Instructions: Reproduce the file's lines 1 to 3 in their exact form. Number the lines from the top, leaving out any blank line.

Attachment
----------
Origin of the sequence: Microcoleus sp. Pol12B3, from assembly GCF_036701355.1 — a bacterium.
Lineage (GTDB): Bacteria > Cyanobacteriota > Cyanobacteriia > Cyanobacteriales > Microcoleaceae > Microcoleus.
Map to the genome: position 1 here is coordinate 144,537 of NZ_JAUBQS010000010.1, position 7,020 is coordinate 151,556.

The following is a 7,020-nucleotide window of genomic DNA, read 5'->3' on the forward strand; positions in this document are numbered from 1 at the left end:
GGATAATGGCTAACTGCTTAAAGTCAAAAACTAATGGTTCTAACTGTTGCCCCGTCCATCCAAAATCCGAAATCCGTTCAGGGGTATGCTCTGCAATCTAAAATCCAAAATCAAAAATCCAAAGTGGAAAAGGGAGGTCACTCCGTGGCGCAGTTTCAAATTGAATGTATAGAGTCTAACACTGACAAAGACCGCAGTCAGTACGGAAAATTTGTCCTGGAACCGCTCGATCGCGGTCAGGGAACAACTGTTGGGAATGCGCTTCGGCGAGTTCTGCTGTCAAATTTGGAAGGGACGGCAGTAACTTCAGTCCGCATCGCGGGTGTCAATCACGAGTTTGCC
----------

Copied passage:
Origin of the sequence: Microcoleus sp. Pol12B3, from assembly GCF_036701355.1 — a bacterium.
Lineage (GTDB): Bacteria > Cyanobacteriota > Cyanobacteriia > Cyanobacteriales > Microcoleaceae > Microcoleus.
Map to the genome: position 1 here is coordinate 144,537 of NZ_JAUBQS010000010.1, position 7,020 is coordinate 151,556.